• A 2014 review of Hawaiʻi domestic violence fatalities, using data from 2000 to 2009, found that among domestic violence fatality cases, 11.1% of fatality victims and 4.4% of perpetrators are Native Hawaiian. In comparison, 28.8% of fatality victims are Filipino and 20.0% are White. Additionally, 22.2% of the perpetrators of domestic violence fatality related cases are Filipino, 17.8% are White, 17.8% are “Other” ethnicities and 17.8% are listed as “Multiple ethnicities.”[10]


Although the data reported above clearly show that Native Hawaiians experience high rates of domestic violence, we know that this form of violence is underreported and many community members who are harmed and suffering do not report or seek help. Native Hawaiians are likely to experience increased rates due to the stresses created by the COVID-19 pandemic and its severe consequences such as anxiety, depression, isolation and economic disadvantages which are common for potential victims.

It is inappropriate to infer that the higher incidence of intimate partner violence experienced by Native Hawaiians is attributable to intrinsic characteristics and/or cultural values and practices. Similar to other native peoples, the higher rates of violence cannot be divorced from oppressive external conditions such as colonialization, denial of self-determination, racialized systems and structures, and economic stress.

Known risk factors for intimate partner violence include poverty, low social capital, weak community sanctions, income inequality, poor health factors, lack of educational opportunities, low socioeconomic status, and weak social policies and laws. These factors disproportionately affect Native Hawaiians. However, known cultural protective factors such as high friendship quality, social support, and community trust and cohesiveness are often reported at higher rates by Native Hawaiians and represent potential pathways to reduce both the overall rate and disproportionality in intimate partner violence among Native Hawaiians.[11, 12]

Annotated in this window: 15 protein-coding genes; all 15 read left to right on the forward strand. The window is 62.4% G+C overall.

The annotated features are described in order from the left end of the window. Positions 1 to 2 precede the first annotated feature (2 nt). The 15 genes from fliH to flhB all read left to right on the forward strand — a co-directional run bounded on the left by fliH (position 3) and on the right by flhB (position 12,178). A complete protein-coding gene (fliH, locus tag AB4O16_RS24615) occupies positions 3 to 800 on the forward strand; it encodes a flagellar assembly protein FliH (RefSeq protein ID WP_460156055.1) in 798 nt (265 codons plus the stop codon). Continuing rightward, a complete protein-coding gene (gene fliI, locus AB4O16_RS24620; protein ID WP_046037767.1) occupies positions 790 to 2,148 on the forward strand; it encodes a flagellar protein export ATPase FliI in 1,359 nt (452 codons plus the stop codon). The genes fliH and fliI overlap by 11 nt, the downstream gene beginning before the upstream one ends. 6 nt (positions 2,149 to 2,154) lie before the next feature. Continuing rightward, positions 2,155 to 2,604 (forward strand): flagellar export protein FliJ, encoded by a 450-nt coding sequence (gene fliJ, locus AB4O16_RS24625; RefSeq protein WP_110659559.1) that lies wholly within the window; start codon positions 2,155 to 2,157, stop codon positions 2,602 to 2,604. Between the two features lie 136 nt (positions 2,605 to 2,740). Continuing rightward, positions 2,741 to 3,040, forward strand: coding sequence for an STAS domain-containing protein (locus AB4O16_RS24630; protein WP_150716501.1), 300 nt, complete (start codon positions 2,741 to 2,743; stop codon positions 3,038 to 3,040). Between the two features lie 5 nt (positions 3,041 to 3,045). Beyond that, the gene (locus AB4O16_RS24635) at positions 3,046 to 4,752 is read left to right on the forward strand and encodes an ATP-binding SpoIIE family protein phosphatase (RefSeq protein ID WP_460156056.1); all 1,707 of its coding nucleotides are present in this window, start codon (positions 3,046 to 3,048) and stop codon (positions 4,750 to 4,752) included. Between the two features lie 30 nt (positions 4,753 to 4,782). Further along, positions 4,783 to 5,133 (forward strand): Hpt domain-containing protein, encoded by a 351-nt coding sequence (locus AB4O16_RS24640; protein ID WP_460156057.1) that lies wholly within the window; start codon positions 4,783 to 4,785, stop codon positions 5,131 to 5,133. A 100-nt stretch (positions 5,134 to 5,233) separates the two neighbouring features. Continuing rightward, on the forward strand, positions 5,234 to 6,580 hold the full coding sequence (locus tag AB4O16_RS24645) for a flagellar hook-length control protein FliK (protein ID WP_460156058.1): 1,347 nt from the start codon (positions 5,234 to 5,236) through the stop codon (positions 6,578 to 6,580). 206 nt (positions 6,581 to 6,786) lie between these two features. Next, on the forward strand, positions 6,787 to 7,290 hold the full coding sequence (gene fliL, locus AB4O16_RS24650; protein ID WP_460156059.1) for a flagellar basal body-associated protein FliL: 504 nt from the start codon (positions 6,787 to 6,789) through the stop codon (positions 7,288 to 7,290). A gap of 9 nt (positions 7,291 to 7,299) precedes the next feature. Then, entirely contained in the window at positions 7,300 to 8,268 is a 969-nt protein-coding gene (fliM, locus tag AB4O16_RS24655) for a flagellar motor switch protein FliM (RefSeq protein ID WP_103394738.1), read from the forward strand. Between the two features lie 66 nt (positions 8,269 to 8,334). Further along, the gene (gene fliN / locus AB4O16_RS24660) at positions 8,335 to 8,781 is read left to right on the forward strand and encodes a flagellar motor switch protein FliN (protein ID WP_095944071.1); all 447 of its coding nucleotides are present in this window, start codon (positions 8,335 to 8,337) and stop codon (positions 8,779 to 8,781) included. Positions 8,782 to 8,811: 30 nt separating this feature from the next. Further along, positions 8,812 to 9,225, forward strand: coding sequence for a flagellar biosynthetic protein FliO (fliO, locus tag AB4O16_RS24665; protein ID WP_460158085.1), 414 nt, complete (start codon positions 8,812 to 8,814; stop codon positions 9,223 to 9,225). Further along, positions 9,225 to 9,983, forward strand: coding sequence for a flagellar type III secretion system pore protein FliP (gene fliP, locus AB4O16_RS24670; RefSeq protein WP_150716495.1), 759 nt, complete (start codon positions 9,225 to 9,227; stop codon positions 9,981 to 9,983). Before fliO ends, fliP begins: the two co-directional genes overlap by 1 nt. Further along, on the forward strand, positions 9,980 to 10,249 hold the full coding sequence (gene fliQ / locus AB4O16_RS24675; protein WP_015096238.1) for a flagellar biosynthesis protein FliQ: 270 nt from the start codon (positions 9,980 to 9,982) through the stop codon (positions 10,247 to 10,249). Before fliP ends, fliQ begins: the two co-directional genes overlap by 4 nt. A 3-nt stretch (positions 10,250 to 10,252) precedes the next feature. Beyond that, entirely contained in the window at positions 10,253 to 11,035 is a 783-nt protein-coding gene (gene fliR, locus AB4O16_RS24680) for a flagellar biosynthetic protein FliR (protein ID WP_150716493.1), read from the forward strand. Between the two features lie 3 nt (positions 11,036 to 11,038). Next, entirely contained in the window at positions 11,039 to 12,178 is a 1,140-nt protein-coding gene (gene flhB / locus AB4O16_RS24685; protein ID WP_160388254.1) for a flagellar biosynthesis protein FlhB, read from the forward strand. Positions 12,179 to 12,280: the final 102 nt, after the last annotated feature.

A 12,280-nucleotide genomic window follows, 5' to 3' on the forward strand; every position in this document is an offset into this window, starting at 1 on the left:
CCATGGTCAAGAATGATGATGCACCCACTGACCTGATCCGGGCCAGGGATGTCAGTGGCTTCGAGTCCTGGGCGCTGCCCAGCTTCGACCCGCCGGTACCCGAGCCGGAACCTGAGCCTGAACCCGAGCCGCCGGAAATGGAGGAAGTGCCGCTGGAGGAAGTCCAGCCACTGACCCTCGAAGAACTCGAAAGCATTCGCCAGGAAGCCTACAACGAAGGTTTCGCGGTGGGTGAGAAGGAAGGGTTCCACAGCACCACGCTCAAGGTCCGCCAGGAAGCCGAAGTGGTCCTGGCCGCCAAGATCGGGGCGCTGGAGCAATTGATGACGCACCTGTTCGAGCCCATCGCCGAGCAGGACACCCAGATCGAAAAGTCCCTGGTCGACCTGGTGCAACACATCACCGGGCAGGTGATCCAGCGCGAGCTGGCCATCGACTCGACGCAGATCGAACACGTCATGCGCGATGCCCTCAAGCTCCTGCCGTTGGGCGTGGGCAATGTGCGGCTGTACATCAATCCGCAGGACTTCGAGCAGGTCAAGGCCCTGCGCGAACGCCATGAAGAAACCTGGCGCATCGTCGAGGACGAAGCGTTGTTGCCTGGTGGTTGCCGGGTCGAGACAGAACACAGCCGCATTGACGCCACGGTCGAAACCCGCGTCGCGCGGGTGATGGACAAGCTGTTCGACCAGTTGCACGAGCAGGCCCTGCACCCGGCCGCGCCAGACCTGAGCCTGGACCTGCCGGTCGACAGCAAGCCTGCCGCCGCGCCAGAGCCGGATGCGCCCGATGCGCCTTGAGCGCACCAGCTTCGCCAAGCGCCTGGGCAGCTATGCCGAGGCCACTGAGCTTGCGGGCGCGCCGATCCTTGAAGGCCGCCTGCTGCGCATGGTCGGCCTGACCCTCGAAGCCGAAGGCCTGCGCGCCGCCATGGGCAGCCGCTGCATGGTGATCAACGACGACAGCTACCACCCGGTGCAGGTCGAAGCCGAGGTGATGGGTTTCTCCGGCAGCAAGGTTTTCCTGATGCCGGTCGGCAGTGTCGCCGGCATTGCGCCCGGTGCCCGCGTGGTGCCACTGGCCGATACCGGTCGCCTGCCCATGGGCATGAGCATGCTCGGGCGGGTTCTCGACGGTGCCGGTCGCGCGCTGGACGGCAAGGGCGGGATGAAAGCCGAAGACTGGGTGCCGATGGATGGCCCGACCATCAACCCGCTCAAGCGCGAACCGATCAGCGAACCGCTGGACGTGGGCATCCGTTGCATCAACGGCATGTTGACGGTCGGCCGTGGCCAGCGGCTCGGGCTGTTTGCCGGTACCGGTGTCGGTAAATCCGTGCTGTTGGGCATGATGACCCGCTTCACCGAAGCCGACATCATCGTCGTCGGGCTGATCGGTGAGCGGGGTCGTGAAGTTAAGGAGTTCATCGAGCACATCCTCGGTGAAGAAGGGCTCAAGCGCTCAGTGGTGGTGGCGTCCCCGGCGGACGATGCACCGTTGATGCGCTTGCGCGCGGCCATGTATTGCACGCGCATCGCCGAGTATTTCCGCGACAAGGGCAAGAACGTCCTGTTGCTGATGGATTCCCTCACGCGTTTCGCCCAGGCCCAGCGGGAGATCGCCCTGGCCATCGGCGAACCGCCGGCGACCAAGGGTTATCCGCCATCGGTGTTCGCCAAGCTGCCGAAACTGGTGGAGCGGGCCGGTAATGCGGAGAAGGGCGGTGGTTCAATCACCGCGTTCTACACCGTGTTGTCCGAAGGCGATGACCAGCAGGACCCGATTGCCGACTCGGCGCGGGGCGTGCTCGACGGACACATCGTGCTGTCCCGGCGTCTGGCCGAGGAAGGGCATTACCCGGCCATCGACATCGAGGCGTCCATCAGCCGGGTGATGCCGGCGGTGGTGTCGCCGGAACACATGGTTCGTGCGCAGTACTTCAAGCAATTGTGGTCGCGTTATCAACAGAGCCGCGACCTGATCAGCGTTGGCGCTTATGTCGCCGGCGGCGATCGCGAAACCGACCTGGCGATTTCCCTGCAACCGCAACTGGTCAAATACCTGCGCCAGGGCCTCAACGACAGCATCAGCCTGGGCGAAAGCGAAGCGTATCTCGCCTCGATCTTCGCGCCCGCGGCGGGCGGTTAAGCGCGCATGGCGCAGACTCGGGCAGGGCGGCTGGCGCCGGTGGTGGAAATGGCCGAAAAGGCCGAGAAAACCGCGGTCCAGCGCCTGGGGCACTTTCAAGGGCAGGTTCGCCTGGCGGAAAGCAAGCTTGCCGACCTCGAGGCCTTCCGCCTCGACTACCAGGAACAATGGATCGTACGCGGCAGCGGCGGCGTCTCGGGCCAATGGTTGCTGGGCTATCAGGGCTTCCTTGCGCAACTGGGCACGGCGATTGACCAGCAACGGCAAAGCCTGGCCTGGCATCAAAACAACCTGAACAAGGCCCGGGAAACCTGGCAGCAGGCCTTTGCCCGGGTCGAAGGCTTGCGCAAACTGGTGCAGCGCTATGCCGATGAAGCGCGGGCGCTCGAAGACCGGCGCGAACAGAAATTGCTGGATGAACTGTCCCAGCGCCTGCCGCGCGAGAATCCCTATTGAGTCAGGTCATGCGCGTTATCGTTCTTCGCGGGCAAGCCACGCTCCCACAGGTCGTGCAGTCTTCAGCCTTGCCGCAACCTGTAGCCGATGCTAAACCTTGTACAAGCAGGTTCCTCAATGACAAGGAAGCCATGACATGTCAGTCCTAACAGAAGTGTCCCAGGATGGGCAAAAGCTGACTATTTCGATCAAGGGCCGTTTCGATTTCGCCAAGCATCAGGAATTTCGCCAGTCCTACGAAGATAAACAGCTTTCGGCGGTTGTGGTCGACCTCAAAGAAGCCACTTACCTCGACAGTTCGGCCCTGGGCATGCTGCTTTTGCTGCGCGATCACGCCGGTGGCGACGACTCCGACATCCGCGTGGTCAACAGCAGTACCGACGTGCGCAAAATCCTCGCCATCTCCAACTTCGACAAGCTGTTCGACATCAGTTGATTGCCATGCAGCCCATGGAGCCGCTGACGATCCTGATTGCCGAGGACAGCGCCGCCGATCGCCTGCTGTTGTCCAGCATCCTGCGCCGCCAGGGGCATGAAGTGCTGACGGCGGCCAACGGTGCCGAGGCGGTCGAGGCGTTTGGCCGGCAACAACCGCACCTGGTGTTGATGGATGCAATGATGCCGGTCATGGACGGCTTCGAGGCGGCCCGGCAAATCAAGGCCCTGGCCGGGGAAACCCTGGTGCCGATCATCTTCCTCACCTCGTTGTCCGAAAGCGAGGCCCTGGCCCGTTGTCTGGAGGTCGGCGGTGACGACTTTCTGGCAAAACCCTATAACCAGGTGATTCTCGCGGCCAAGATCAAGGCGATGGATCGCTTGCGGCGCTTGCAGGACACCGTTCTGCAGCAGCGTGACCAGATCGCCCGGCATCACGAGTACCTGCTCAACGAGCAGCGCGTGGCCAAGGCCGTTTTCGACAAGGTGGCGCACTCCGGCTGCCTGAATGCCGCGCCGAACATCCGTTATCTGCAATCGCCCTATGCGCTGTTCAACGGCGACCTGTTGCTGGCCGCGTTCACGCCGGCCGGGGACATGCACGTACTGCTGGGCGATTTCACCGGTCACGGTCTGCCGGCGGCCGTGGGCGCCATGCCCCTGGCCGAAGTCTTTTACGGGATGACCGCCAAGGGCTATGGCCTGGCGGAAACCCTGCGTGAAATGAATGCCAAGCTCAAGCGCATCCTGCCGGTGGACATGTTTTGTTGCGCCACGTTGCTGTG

We are interested in hearing your thoughts on this brief. Please provide any comments or feedback here.


OHA Issue Brief. (2020) Native Hawaiian Over-Represented in COVID-19 At-Risk Populations. Available at
If you, or someone you know, would like to know more about resources available to those experiencing intimate partner violence, available sources include the following:

Suggested Citation

Office of Hawaiian Affairs, Liliʻuokalani Trust, and Kamehameha Schools Strategy & Transformation Group. Native Hawaiians At-Risk of Intimate Partner Violence During COVID-19. Issue Brief: COVID-19 and Initimate Partner Violence in Native Hawaiian Communities. Honolulu: Author, October 2020.


[1] Intimate partner violence includes physical, sexual, and emotional abuse and controlling behaviors by an intimate partner, while the term domestic violence may also encompass child or elder abuse. World Health Organization. (2012). Understanding and Addressing Violence Against Women. Available at;jsessionid=1B9B6F438FF4236949DBCA480F003C4F?sequence=1